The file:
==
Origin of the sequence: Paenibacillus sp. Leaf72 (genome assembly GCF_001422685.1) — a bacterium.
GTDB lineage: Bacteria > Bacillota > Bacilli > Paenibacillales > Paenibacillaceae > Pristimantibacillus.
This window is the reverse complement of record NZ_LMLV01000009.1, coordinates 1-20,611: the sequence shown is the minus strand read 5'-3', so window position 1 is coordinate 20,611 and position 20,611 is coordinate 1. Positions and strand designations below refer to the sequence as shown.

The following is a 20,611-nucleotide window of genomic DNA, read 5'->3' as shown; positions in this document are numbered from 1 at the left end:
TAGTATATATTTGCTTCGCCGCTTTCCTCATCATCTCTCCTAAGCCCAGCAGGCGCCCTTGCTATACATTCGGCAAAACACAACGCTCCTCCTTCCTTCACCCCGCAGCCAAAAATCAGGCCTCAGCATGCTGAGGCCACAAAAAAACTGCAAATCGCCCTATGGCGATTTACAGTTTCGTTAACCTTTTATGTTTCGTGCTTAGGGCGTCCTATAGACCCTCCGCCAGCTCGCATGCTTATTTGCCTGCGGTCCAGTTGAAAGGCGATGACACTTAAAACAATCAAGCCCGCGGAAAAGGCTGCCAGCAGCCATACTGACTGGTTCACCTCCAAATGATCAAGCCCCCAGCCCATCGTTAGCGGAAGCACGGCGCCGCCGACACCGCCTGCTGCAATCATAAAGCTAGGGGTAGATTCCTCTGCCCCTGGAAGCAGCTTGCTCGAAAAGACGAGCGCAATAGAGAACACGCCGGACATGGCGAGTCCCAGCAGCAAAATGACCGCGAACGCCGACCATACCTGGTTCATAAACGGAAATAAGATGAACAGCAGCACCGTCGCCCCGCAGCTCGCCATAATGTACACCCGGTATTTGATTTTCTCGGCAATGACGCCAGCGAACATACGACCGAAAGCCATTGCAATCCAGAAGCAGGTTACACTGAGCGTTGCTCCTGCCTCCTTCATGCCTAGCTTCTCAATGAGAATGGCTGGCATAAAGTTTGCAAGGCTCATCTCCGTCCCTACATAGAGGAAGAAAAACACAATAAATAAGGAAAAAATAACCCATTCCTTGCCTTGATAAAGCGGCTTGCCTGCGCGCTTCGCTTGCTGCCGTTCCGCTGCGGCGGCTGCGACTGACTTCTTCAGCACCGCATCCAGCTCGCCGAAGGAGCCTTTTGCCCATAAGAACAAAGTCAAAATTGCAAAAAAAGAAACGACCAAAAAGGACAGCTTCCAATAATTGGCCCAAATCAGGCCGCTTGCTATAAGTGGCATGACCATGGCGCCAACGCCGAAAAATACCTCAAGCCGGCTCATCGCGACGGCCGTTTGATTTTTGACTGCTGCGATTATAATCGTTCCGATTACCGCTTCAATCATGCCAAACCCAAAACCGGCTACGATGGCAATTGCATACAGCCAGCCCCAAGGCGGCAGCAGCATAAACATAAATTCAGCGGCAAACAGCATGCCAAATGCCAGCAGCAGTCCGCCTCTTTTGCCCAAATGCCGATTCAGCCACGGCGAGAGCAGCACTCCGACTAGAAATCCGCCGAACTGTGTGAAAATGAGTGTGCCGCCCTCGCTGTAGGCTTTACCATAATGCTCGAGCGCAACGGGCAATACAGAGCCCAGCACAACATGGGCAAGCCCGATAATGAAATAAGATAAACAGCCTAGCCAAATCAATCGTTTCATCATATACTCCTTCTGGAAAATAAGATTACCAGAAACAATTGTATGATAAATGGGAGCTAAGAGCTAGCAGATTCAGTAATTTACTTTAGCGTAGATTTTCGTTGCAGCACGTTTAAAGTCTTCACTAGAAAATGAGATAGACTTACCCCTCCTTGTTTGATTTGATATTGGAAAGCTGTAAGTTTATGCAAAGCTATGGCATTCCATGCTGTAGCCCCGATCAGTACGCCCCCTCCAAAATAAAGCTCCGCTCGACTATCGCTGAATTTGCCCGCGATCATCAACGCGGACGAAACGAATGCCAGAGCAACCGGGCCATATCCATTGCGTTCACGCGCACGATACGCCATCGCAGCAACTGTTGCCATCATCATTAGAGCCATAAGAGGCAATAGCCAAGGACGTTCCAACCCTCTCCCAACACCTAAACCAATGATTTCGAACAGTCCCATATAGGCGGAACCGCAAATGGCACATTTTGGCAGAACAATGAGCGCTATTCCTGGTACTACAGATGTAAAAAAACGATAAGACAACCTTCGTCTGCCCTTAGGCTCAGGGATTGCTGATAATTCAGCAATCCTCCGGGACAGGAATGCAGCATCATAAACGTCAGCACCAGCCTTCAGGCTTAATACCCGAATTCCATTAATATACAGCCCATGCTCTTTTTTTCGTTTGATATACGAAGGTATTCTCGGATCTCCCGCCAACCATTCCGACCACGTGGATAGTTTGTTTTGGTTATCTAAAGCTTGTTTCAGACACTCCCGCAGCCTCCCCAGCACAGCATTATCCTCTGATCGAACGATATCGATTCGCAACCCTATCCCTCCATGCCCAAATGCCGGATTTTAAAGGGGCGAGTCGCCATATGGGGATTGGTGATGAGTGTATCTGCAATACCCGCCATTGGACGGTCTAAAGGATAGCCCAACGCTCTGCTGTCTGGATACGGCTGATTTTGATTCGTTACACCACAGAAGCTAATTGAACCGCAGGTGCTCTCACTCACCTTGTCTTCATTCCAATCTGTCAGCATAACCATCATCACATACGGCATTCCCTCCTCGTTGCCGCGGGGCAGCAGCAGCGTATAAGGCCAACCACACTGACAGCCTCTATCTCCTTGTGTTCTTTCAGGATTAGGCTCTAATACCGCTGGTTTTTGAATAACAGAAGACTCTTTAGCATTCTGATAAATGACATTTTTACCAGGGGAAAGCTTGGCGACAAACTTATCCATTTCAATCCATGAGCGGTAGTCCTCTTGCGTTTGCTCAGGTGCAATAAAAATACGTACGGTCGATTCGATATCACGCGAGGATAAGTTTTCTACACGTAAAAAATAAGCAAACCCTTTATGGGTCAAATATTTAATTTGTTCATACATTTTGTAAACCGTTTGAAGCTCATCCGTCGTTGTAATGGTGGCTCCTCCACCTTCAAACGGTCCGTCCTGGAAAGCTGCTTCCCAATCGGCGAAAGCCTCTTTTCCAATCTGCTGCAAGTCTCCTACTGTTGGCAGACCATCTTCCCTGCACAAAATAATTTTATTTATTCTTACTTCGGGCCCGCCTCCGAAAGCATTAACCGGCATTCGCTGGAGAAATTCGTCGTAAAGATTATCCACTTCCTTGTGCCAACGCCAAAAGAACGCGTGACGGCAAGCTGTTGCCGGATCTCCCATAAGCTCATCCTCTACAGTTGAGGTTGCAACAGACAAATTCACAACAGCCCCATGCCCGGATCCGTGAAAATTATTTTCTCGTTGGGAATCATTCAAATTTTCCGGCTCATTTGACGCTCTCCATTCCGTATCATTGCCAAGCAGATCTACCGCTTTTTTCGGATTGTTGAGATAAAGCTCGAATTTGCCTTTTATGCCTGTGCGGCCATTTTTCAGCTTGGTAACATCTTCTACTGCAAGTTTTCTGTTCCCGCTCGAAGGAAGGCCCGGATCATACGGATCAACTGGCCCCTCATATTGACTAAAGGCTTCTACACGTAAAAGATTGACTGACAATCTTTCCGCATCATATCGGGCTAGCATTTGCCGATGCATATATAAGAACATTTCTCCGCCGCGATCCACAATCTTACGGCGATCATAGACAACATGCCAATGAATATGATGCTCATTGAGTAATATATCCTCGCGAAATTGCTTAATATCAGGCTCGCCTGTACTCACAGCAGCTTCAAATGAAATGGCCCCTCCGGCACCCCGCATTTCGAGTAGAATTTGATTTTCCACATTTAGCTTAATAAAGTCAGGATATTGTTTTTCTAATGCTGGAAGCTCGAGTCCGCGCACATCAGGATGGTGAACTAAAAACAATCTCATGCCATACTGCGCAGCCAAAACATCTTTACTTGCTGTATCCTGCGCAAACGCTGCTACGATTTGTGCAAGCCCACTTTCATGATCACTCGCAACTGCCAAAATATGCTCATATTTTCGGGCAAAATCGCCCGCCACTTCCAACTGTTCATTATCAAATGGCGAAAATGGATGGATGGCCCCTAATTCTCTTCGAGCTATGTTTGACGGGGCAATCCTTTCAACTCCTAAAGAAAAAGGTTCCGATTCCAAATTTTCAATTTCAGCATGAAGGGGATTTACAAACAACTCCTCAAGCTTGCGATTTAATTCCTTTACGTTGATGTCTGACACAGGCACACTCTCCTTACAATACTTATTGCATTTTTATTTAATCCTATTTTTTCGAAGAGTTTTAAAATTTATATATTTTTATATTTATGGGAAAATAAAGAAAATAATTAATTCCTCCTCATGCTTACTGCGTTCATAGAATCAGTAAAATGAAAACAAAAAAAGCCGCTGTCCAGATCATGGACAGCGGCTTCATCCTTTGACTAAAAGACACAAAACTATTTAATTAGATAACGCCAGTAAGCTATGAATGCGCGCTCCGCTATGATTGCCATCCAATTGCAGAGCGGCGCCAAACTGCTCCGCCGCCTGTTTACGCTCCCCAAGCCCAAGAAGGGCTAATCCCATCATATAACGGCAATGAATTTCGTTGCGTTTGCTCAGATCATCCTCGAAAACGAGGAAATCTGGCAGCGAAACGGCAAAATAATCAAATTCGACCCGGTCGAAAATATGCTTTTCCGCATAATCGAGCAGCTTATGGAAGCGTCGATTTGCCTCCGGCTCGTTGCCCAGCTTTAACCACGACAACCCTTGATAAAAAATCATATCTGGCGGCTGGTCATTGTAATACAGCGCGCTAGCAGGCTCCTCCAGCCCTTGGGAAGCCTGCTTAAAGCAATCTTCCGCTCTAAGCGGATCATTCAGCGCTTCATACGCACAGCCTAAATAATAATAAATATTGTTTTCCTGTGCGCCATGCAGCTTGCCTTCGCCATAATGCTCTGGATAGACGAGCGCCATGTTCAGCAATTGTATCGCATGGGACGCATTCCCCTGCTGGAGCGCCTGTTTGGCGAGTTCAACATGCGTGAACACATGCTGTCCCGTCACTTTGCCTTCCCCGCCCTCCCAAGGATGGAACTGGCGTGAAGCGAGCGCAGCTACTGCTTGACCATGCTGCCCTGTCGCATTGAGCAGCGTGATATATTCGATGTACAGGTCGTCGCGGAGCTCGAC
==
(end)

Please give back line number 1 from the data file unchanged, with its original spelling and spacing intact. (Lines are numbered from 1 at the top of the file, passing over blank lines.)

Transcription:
Origin of the sequence: Paenibacillus sp. Leaf72 (genome assembly GCF_001422685.1) — a bacterium.